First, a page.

So we have another major document from Pope Francis, with yet another wave of coverage in which the pope's intentions -- just as much as his words -- are the focus of a tsunami of media coverage.

Of course, "Amoris Laetitia (On Love in the Family)" wasn't just another 60,000-word church document. This apostolic exhortation from Pope Francis followed tumultuous synods on issues linked to marriage, sex and family life. The stakes were higher.

After reading waves of the coverage, and commentaries by all kinds of Catholics, I was struck by the degree to which journalists continue to view the work of Pope Francis through a lens that was perfectly captured in the following Associated Press statement (note the lack of attribution) about an earlier papal media storm:

Francis has largely shied away from emphasizing church teaching on hot-button issues, saying the previous two popes made the teaching well-known and that he wants to focus on making the church a place of welcome, not rules.

The "Amoris Laetitia" coverage offered more of the same formula, which can be summed up as,"The pope didn't change any church documents, but it's clear that he's trying to change such and such (wink, wink)." Thus, this week's "Crossroads" podcast (click here to tune that in) returned to a familiar question: Is Pope Francis acting like a loving pastor or a clever, stealth-mode liberal Machiavelli?

To be perfectly frank with you, I was intrigued by the degree to which traditional Catholics were divided on this issue, in their discussions of this document -- especially on the issue of Catholics receiving Communion after second, civil marriages. I am always intrigued when conservatives take stands that make other conservatives nervous and liberals take stands that make other liberals nervous.

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That's Amoris: Media scramble to cover big release of Pope Francis letter on family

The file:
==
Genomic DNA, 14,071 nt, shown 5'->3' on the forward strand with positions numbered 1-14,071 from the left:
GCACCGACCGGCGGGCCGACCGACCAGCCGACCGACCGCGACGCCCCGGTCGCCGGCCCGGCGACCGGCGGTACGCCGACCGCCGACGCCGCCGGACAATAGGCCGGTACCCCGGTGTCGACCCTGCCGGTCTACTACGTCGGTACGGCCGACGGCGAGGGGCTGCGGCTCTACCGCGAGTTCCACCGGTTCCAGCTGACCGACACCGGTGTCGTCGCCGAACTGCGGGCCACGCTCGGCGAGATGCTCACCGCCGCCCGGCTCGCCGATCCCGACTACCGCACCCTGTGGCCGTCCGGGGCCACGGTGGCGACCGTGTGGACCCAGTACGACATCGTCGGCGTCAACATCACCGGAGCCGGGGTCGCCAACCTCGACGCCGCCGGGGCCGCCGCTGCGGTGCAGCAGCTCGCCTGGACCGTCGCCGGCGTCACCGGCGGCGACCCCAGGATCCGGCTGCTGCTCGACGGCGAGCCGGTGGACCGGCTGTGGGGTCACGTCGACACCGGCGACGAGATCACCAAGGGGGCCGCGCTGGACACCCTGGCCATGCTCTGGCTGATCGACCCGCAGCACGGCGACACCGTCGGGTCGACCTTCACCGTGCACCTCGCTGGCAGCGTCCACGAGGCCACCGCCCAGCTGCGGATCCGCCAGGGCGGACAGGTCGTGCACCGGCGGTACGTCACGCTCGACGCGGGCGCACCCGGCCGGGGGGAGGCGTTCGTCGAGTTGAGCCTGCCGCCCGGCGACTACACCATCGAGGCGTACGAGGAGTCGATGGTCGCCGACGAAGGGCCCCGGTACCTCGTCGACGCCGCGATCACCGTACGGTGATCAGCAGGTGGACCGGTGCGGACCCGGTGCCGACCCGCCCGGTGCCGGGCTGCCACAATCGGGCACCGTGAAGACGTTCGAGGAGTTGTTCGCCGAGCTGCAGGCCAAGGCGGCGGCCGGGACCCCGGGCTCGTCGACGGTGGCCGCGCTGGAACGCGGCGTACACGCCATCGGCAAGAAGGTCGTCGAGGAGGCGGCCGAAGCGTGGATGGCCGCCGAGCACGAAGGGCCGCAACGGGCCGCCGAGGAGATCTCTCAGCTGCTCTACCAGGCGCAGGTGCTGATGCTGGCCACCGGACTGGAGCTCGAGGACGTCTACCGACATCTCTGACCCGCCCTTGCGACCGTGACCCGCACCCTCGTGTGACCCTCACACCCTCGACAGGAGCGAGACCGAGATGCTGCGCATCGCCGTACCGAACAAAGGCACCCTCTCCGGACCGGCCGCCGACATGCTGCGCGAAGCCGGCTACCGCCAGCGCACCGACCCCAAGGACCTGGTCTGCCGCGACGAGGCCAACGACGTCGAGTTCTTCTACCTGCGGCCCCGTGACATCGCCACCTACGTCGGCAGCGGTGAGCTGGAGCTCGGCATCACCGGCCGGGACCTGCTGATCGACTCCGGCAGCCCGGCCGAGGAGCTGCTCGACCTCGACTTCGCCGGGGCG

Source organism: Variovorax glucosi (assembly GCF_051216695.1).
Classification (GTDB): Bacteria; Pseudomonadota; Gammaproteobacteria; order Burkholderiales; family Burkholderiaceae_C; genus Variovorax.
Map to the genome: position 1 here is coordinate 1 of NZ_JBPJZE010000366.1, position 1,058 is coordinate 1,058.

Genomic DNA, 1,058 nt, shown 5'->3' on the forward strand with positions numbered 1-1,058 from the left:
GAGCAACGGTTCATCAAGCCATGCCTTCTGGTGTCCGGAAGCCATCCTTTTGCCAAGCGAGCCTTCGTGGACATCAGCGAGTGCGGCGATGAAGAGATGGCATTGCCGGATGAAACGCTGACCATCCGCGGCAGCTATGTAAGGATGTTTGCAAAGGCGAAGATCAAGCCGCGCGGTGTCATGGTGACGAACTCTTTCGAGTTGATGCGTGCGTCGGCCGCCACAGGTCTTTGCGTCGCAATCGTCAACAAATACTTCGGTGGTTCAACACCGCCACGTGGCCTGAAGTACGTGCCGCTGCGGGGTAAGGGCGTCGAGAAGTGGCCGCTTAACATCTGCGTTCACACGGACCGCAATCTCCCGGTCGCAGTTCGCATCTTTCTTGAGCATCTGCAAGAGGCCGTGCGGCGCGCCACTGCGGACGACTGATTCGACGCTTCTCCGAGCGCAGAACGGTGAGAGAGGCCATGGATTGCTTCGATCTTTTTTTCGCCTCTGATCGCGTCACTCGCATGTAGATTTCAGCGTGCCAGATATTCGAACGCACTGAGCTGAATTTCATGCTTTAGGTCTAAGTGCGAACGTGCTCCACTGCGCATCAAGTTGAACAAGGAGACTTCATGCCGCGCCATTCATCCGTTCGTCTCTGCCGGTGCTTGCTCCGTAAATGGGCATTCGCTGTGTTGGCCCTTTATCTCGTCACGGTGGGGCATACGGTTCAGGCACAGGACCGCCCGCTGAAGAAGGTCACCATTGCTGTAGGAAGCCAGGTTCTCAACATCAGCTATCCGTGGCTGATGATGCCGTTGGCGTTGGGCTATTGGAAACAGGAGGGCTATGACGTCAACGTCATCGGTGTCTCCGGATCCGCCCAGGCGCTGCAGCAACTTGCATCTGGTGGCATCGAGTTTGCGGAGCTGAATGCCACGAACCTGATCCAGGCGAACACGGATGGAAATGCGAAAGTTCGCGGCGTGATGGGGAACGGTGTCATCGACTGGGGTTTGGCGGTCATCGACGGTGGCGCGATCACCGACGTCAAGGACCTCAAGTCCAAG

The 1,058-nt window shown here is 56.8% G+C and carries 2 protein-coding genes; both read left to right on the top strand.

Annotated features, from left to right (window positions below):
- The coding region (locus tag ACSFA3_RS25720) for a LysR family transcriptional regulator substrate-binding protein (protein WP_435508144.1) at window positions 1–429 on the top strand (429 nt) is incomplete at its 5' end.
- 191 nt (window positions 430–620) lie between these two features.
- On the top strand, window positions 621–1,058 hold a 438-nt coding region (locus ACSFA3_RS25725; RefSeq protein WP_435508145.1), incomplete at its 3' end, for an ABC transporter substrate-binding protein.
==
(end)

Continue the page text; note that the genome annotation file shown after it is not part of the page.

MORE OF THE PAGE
That's Amoris: Media scramble to cover big release of Pope Francis letter on family

Wow, they didn’t rely on clichés.  Major media scrambled today after Pope Francis pulled off a Friday surprise, releasing his eagerly awaited statement on the family. And they didn’t fall back on the tried-and-untrue "Who am I to judge?" and "Pope Francis broke with centuries of tradition, saying that …"

Well, most didn’t. More on that later.

The book-length, 256-page Amoris Laetitia makes for hefty weekend reading, and church officials are calling for careful consideration. As Archbishop Charles J. Chaput said today:

Amoris Laetitia is unusual for its size – more than 250 pages – and the Holy Father himself cautions us to read it with patience and attention.  This is sound guidance, especially in the scramble that always takes place to stamp a particular interpretation on important papal interventions.  My own more developed thoughts will be forthcoming.  In the meantime, we can be thankful for the Holy Father’s thoughts on an issue of real gravity.  Nothing is more essential to any society than the health of marriage and the family.

In the letter, Francis strikes balance between law and grace, restating both church doctrine and an understanding of what contemporary families go through. In turn, media seem to take a sympathetic view of the document -- for now, at least.

Despite a tight deadline, the Washington Post produced an almost feature treatment:

He called for divorced and remarried Catholics to participate more fully in church life. But he closed the door on gay marriage. He quotes Jorge Luis Borges and Jesus Christ. There is an entire chapter on love.
But more than anything, Pope Francis’s long-awaited document on family life, released Friday by the Vatican, amounts to an exultation of traditional marriage while recognizing that life, in his own words, isn’t always “perfect.” Yet rather than judging, he commanded, the church should be a pillar of support.

WaPo sees an ambiguity in Francis' words on divorced and remarried Catholics. It says he maintains that some are living in an “objective situation of sin,” but " he seemed to suggest that such cases should be studied and ruled on one by one."